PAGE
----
In a paper published in Conservation Physiology, Simon Cllowlow and his colleagues at Macquarie University reveal a new sperm freezing and recovery technique that shows great promise in species recovery and includes an amazing ingredient.
The group took sperm from a series of yellow-spotted monitors – a giant lizard, or species of goanna, which in recent years has been severely affected by cane toad populations in their habitat. The lizard population needs urgent help, as it has already been destroyed by 97%, and this situation has a huge impact on the entire ecosystem.
The researchers decided to find out which method of freezing endangered semen samples works best. Scientists also wanted to develop a better protocol for resuming the movement of frozen sperm after thawing. They found that one common cryoprotectant worked quite well. Scientists have managed to prevent semen from breaking with ice crystals during the freezing process. But, as in the case of a small number of previous attempts to freeze reptile sperm, the researchers were not able to obtain a large number of motile, floating sperm after the thaw.
The research team decided to try a technique that had not previously been used with lizard specimens. This method previously increased the sperm movement of mammals and birds but was never applied to reptile sperm after freezing. Scientists added caffeine to stimulate sperm when thawed.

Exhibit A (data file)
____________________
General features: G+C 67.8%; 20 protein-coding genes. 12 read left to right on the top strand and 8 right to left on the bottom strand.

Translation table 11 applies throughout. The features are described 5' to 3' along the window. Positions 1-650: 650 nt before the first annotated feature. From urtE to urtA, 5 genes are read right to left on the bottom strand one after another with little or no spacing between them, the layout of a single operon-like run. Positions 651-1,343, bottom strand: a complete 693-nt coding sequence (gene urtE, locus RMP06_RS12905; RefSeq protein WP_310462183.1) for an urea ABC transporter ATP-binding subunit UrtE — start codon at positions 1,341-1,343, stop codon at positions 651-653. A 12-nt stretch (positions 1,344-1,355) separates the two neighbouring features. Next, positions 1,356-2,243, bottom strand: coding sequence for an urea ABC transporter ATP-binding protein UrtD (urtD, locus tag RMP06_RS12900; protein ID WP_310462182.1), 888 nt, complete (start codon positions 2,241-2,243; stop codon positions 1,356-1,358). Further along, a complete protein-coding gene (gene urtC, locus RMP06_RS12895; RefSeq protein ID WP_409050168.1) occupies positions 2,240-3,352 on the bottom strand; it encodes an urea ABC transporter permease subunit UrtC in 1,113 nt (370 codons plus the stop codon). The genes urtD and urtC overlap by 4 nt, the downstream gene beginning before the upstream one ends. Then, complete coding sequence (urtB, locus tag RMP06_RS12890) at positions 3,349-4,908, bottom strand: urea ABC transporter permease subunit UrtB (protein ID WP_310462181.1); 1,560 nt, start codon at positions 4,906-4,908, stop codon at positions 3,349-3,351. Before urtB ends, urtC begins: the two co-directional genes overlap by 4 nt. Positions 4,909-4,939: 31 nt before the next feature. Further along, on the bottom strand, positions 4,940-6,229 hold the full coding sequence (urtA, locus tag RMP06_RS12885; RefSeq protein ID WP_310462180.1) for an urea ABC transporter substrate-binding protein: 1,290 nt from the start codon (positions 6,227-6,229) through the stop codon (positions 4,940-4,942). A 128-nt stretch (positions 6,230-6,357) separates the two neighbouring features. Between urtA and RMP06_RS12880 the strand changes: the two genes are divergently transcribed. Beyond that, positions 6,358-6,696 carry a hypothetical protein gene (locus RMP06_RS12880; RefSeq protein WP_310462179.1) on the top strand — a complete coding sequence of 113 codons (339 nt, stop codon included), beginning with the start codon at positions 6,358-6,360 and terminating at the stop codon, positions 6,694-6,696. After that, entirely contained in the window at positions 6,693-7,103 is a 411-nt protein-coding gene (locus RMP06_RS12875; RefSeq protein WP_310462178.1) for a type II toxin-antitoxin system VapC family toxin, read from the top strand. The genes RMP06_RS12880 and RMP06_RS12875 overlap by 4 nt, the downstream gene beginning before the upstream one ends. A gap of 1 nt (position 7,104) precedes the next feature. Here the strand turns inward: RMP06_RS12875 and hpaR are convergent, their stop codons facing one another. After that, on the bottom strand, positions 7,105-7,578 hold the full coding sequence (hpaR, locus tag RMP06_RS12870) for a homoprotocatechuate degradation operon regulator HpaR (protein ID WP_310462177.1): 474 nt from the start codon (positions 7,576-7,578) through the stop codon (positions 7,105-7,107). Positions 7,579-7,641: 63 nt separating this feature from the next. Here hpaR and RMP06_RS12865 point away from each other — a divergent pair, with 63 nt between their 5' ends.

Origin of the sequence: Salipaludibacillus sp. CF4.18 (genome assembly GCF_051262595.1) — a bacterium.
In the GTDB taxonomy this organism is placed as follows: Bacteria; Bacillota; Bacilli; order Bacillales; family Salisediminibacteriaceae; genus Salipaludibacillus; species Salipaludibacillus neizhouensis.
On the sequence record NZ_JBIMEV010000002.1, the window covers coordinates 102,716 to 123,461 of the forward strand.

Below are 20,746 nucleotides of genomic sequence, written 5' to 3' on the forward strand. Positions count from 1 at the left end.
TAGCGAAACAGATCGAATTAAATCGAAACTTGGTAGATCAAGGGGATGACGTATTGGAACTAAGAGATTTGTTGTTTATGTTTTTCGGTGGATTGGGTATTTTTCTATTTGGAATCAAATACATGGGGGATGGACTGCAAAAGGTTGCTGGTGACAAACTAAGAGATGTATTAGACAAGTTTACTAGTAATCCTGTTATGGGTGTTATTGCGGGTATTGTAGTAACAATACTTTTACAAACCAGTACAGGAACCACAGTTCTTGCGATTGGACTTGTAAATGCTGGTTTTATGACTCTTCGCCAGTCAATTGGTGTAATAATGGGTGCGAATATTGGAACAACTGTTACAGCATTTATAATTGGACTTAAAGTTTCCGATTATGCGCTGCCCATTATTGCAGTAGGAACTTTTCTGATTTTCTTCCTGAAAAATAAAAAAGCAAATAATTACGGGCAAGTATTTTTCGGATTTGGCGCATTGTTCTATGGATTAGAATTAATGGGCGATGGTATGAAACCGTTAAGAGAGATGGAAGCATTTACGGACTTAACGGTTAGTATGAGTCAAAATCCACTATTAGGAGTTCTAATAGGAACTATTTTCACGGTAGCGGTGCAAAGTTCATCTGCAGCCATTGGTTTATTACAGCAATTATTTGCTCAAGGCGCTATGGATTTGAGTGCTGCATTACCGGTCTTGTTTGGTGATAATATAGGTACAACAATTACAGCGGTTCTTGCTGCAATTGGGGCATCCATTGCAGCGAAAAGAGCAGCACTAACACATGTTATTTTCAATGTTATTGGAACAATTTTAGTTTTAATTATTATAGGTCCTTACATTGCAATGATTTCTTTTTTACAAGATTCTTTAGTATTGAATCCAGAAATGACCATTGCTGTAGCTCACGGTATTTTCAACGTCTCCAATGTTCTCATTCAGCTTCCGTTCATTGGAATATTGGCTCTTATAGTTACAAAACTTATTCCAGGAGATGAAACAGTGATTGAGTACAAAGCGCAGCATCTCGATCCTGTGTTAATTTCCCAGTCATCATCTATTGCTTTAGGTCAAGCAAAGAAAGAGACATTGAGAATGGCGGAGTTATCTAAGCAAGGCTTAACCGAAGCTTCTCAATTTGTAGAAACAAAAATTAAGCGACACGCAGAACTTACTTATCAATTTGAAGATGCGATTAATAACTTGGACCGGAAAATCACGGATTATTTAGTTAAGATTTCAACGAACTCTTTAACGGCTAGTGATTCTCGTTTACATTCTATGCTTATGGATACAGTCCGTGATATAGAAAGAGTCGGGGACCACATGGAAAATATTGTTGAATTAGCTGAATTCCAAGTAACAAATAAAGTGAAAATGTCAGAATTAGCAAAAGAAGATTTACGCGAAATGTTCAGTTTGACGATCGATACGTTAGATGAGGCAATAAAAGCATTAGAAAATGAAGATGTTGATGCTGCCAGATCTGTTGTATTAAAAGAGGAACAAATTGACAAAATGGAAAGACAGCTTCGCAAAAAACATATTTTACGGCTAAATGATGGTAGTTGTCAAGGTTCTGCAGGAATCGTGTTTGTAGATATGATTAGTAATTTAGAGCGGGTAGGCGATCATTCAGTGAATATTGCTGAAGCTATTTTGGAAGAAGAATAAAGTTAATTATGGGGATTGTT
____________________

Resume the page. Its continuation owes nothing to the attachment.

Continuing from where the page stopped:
Researchers immediately saw a huge increase in the number of moving sperm cells after freezing and thawing.Lachlan Campbell, student and first author of the research
It turns out that frozen lizard sperm need their morning coffee to start, like us!
After a series of experiments to improve the protocol, the team found that they were able to extract almost half of the frozen sperm, which ensured the largest recovery of motile sperm among all reptile species.
This method will help preserve reptiles around the world, which is especially important for Australian lizards. It provides new opportunities for creating the Kimberly Arc Gene Bank, an ambitious nature conservation project created by Cllowlow and his colleague Dr. Sean Doody at the University of South Florida. The project aims to restore genetic diversity after the sadly inevitable devastation of wildlife caused by an increase in the population of reed toads in western Northern Australia.